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Announcing the Unz Historical Research Competition, $10,000 First Prize

As some of you already know, I recently released a content-archiving website, www.unz.org, which had absorbed most of my time and effort over the last few years.

The website makes freely available a vast quantity of high-quality content material, including the archives of numerous important publications published during the first half of the 20th Century and earlier. Most of this important source material—millions of pages—has never previously been available to anyone except on the dusty shelves of major research libraries. Continue reading

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The Long Decline of The London Economist

Once, long ago, at the very close of the 1970s, I discovered a most remarkable periodical.

Published on newsprint so thin as to almost be translucent, mailed out twice each fortnight tightly folded in a plain brown wrapper, it called itself a “newspaper” rather than a magazine, carried no bylines for its articles or masthead for its issues, and in its style sometimes almost seemed a strange intellectual residue of pre-war Old Europe, often ignoring the many shibboleths and taboos which so infested respectable American journalism. Its great intelligence and its plainspokenness were enormously refreshing, and with a minuscule circulation of around 50,000, few of them Americans, I felt that I had discovered a wondrous secret source of true world knowledge. Such was the old London Economist under Norman Macrae, its longtime Deputy Editor and shaping influence. Continue reading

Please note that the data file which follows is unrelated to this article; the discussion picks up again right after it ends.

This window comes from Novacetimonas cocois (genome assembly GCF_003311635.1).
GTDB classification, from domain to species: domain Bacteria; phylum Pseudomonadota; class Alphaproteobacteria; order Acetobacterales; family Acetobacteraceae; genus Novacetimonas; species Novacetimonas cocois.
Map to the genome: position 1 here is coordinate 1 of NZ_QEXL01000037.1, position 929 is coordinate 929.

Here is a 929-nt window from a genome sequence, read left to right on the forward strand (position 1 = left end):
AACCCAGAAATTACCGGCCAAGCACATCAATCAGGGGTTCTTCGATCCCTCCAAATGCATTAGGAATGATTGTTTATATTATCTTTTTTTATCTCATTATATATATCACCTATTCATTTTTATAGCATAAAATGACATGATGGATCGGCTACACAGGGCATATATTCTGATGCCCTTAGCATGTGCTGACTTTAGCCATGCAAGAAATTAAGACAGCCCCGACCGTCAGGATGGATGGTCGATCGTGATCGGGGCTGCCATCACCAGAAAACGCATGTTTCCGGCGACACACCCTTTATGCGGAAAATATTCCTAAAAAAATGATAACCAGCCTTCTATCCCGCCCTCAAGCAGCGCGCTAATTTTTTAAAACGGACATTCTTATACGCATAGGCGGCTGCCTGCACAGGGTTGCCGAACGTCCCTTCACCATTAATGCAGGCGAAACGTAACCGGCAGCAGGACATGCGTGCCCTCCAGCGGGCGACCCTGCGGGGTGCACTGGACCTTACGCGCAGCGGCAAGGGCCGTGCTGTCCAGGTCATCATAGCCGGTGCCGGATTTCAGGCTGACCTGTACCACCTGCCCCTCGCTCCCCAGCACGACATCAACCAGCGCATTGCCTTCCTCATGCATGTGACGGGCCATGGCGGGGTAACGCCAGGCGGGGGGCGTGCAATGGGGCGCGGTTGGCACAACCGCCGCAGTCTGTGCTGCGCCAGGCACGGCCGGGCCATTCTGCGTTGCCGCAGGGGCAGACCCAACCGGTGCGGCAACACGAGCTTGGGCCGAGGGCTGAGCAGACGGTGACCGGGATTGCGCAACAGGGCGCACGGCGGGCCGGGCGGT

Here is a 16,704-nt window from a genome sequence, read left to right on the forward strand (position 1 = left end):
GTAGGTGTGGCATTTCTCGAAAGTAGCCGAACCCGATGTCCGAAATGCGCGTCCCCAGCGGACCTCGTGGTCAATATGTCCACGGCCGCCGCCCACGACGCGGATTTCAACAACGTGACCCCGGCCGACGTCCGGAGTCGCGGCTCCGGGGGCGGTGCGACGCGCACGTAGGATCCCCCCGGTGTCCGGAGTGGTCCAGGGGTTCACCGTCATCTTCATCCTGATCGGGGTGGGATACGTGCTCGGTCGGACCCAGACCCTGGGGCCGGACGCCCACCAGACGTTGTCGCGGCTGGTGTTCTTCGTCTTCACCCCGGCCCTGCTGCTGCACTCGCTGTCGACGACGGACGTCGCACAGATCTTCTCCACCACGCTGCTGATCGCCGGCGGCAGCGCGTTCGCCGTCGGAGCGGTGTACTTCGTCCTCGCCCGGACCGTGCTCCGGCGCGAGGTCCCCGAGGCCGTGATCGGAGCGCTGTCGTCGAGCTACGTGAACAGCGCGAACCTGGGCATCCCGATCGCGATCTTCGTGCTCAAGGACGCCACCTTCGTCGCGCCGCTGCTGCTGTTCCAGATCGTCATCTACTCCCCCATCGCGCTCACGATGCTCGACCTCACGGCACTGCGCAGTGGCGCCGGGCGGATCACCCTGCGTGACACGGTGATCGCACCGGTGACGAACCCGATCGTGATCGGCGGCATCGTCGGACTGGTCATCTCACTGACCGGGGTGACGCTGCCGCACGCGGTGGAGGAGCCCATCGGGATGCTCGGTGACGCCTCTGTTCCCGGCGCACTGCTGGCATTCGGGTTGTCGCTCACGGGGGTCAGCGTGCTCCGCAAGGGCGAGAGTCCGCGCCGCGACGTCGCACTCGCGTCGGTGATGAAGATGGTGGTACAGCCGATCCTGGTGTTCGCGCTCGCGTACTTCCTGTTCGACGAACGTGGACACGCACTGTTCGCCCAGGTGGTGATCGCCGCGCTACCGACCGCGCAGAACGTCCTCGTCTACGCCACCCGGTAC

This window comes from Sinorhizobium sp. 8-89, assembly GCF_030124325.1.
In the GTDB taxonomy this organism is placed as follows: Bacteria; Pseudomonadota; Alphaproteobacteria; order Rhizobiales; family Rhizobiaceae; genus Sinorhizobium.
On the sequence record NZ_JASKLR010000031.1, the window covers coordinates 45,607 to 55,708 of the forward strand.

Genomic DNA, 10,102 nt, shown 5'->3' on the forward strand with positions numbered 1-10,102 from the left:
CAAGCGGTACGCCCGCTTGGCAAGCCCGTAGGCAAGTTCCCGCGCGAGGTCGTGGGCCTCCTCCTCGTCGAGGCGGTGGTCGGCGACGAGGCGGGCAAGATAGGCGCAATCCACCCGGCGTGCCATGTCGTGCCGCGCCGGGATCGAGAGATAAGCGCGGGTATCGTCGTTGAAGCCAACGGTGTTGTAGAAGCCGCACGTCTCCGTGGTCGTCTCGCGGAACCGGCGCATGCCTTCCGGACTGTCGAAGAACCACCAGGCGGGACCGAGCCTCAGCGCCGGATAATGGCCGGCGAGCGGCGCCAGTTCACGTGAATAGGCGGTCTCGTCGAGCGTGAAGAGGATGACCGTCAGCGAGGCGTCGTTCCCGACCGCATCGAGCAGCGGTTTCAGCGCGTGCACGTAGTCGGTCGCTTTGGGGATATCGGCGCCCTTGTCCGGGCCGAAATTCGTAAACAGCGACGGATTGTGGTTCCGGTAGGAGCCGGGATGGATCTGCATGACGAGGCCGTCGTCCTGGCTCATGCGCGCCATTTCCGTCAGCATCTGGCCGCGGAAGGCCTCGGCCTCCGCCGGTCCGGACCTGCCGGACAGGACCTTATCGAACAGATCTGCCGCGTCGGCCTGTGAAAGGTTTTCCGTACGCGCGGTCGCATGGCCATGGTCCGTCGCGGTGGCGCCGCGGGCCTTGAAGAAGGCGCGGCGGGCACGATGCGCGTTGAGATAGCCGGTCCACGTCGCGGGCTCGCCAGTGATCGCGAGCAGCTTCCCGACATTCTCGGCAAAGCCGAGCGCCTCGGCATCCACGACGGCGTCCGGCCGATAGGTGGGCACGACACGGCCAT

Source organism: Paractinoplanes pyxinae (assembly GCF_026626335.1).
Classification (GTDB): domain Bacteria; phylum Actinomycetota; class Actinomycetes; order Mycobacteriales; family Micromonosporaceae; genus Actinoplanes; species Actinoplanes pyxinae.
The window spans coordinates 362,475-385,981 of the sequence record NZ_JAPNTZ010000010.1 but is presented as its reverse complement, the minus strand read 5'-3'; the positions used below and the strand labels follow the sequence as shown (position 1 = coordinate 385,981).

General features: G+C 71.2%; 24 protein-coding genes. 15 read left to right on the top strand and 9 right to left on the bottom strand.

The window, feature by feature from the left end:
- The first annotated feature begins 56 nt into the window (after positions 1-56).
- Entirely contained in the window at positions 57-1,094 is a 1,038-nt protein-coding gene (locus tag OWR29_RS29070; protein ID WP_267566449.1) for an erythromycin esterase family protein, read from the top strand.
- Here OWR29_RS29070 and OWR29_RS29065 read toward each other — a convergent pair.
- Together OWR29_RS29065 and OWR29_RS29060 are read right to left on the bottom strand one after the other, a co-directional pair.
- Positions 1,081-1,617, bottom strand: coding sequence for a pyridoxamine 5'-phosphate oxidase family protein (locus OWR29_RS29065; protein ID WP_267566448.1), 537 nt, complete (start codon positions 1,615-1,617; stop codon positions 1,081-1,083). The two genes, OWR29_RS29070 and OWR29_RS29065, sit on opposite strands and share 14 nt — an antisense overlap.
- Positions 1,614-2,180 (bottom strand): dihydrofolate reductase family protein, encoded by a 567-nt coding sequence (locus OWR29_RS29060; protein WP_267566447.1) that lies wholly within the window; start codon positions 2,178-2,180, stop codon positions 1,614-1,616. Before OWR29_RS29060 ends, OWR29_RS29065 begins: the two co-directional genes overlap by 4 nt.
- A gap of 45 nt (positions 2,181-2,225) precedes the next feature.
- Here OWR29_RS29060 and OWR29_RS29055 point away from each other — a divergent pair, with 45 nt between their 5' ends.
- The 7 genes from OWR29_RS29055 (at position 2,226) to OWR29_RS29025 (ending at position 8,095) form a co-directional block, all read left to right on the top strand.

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Chinese Melamine and American Vioxx: A Comparison

Sidebar: Chinese Melamine and American Vioxx: A Comparison by Ron Unz
The American Conservative, May 2012

In contrasting China and America, pundits often cite our free and independent media as one of our greatest strengths, together with the tremendous importance which our society places upon individual American lives. For us, a single wrongful death can sometimes provoke weeks of massive media coverage and galvanize the nation into corrective action, while life remains cheap in China, a far poorer land of over a billion people, ruled by a ruthless Communist Party eager to bury its mistakes. But an examination of two of the greatest public-health scandals of the last few years casts serious doubt on this widespread belief. Continue reading

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China’s Rise, America’s Fall

China’s Rise, America’s Fall by Ron Unz